EU to Trump National Laws

From the May 2007 Trumpet Print Edition

A new proposal in the European Commission would reduce red tape and wasted money, but it comes at a heavy price to European Union member states: further loss of national sovereignty.

The Commission has introduced a proposal that would force EU countries to end their national requirements on goods imported from other EU nations. The Commission’s figures indicate that the current rules cost the EU about €150 billion a year in lost trade.

Current EU rules stipulate that a company can sell a product in any of the 27 member nations as long as it respects the regulations of that country. A nation can restrict an import from a fellow EU member state if it fails to meet its national regulations. The new legislation, however, introduced on February 14, requires that national authorities justify why a product sold in another EU country cannot be sold in theirs. The draft directive states that if a country refuses market access, it “has to set out in detail the precise reasons for its refusal.”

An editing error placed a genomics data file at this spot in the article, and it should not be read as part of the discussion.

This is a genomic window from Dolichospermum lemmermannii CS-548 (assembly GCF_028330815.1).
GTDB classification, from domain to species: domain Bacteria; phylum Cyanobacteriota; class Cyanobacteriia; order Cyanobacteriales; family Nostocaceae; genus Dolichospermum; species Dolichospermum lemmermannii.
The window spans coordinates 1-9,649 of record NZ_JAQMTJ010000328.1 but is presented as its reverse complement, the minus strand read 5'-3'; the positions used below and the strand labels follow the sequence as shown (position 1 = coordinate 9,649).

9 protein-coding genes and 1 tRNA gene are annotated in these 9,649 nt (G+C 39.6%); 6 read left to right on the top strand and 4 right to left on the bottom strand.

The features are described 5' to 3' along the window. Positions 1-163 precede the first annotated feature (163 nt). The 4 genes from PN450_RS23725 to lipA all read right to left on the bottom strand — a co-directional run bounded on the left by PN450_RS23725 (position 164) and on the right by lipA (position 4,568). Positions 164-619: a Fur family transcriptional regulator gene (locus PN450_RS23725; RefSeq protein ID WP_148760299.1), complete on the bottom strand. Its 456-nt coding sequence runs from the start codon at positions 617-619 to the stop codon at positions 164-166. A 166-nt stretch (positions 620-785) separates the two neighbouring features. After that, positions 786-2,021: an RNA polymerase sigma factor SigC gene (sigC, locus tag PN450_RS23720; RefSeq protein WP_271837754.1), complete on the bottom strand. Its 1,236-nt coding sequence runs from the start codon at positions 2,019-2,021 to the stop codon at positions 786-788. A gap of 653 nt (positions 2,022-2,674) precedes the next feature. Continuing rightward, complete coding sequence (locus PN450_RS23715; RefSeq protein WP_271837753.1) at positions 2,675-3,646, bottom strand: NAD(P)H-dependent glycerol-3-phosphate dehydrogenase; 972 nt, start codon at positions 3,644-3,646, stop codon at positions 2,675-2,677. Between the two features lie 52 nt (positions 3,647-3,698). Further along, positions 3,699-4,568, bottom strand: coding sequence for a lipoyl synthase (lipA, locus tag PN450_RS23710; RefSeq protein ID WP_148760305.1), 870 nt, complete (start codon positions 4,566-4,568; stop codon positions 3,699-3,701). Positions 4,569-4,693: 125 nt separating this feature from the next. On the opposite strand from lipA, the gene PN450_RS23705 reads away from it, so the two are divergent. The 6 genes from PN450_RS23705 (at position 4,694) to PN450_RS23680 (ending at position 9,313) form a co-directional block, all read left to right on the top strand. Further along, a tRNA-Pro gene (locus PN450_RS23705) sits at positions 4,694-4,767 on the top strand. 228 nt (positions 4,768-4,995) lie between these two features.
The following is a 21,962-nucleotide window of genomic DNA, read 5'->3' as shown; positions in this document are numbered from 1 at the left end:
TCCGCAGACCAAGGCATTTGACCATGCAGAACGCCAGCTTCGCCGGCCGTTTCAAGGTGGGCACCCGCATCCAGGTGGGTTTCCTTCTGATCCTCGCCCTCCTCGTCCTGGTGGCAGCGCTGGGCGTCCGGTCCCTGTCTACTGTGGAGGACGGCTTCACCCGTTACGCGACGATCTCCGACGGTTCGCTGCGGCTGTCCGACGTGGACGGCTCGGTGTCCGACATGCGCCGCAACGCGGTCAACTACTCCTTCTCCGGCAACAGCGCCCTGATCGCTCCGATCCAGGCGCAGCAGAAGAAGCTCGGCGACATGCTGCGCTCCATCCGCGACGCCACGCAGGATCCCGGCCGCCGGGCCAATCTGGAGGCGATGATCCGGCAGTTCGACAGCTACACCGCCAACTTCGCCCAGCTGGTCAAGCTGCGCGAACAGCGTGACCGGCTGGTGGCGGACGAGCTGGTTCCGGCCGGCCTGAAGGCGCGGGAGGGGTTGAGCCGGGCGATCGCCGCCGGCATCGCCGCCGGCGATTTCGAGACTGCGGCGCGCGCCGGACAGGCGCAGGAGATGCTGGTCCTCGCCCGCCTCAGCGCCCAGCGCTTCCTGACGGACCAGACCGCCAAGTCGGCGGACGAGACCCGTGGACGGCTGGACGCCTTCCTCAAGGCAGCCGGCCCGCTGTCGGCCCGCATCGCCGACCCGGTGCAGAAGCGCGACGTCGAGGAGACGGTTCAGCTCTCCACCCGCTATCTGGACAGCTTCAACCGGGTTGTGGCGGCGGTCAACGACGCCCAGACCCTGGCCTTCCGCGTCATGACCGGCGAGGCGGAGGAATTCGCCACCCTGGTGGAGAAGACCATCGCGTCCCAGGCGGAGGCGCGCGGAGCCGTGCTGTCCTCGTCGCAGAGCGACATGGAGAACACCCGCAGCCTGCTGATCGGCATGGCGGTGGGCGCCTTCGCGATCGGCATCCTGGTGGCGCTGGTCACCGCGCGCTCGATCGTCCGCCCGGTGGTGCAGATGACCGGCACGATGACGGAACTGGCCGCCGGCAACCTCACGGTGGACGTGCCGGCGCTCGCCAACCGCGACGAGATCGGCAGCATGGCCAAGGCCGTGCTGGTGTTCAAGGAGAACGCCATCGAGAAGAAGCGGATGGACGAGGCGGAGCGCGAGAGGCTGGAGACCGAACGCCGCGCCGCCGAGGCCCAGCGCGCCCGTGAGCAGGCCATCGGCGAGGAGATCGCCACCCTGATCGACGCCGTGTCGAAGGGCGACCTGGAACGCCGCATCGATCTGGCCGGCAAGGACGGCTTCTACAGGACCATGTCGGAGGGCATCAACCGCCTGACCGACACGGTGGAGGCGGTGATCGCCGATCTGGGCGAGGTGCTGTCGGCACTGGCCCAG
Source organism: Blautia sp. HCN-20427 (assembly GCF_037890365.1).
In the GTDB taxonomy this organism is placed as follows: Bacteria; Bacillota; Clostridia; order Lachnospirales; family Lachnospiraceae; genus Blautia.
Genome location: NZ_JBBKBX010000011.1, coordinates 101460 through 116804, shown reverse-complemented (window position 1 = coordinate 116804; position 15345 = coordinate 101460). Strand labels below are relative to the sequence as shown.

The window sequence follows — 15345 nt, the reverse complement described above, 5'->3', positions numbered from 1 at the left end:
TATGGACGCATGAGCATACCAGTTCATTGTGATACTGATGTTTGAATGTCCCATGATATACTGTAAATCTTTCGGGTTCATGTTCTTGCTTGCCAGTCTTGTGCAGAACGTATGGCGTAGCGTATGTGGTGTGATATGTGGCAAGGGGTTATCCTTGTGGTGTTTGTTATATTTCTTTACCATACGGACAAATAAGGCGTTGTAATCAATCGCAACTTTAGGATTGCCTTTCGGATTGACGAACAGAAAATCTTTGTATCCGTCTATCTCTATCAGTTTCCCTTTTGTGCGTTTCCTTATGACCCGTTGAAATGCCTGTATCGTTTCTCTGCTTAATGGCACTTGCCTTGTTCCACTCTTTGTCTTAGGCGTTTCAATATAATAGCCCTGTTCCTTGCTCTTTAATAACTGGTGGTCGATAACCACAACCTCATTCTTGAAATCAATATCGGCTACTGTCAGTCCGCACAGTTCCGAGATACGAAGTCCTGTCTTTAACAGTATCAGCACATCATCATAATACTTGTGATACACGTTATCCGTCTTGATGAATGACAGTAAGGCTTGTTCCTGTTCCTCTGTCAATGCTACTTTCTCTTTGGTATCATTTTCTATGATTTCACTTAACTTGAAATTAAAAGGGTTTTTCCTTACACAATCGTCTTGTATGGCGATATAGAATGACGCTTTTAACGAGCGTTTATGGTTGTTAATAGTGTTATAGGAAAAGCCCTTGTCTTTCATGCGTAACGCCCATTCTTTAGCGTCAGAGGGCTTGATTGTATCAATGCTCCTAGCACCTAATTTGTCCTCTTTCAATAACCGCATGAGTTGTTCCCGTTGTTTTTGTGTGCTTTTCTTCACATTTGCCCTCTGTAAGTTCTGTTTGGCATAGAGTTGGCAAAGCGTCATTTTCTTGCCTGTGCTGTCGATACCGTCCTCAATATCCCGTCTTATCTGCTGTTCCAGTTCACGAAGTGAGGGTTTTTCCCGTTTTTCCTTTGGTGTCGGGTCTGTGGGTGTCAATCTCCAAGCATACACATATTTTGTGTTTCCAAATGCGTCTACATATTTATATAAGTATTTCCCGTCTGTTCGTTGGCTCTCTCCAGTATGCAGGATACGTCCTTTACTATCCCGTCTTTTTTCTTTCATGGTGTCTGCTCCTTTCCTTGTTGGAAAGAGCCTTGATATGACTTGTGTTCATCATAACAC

The project also calls for member nations to create one single agency that would check whether goods comply with EU rules, to replace the 1,800 agencies that currently do so.

The creeping centralization of power in the EU will have a profound effect on member nations. Trade and business are one of the chief cornerstones of any nation or empire. Whatever institution governs the trade of a nation or group of nations—whether monarchy, dictator or parliament—essentially rules that nation. Hence, these proposals are one more step in the ongoing creation of a European empire.